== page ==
### 2.8. Mathematical Functions and Constants

Sooner or later you are likely to need mathematical functions in your programs, even if it's only to obtain an absolute value or calculate a square root. Java provides a range of methods that support such functions as part of the standard library that is stored in the package `java.lang`, and all these are available in your program automatically.

The methods that support various additional mathematical functions are implemented in the Math class as static methods, so to reference a particular function you can just write Math and the name of the method you wish to use separated by a period. For example, the `sqrt()` method calculates the square root of whatever you place between the parentheses. To use the `sqrt()` method to produce the square root of the floating-point value that you've stored in a variable, `aNumber`, you would write `Math.sqrt(aNumber)`.

The class `Math` includes a range of methods for standard trigonometric functions:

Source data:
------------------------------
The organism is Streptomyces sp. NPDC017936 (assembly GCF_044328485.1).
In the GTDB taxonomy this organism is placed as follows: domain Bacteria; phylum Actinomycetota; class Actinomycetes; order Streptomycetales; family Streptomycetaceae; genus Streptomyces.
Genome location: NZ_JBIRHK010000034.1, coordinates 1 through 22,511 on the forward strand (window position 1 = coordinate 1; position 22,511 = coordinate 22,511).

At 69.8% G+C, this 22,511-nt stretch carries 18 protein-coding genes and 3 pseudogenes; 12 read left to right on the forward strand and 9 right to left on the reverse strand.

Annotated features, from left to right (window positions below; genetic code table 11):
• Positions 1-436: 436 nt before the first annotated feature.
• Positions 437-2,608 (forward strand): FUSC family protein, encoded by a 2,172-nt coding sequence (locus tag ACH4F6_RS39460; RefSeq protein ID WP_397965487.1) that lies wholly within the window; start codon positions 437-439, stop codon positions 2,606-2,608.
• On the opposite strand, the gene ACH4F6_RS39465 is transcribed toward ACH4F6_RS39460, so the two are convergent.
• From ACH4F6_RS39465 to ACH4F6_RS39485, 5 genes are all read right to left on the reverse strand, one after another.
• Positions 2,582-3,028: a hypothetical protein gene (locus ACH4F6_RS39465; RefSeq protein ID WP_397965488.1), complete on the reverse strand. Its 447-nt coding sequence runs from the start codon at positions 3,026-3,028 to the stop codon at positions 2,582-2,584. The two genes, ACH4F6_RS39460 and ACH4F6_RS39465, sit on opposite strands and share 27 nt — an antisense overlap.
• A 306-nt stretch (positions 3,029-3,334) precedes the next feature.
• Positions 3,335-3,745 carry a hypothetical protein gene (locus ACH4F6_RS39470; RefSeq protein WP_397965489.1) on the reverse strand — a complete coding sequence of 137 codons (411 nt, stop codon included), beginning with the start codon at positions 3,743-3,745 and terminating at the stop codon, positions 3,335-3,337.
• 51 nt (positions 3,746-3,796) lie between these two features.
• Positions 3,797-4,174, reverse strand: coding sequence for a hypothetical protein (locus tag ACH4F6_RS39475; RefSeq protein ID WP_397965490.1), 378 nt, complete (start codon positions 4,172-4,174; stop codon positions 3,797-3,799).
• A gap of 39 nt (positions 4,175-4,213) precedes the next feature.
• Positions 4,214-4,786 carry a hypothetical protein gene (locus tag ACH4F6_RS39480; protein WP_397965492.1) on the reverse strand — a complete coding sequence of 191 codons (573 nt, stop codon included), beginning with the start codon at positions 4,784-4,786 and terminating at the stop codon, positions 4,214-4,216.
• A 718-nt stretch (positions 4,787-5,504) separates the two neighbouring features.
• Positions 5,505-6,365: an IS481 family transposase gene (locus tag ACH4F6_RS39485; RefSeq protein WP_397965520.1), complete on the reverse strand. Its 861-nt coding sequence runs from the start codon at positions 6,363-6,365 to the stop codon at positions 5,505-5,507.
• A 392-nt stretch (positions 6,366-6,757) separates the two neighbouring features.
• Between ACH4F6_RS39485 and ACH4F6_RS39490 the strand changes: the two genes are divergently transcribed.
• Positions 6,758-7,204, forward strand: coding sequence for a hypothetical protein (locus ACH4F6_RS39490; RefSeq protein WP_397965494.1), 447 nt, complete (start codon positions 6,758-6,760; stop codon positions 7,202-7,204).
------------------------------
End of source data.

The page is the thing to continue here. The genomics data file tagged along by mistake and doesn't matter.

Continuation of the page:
Method | Function | Argument Type | Result Type |
---|---|---|---|

sin(arg) | sine of the argument | double in radians | double |

cos(arg) | cosine of the argument | double in radians | double |

tan(arg) | tangent of the argument | double in radians | double |

asin(arg) | sin^{−1} (arc sine) of the argument | double | double in radians, with values from −π/2 to π/2. |

acos(arg) | cos^{−1} (arc cosine) of the argument | double | double in radians, with values from 0.0 to π. |

atan(arg) | tan^{−1} (arc tangent) of the argument | double | double in radians, with values from −π/2 to π/2. |

atan2 (arg1,arg2) | tan^{−1} (arc tangent) ... |

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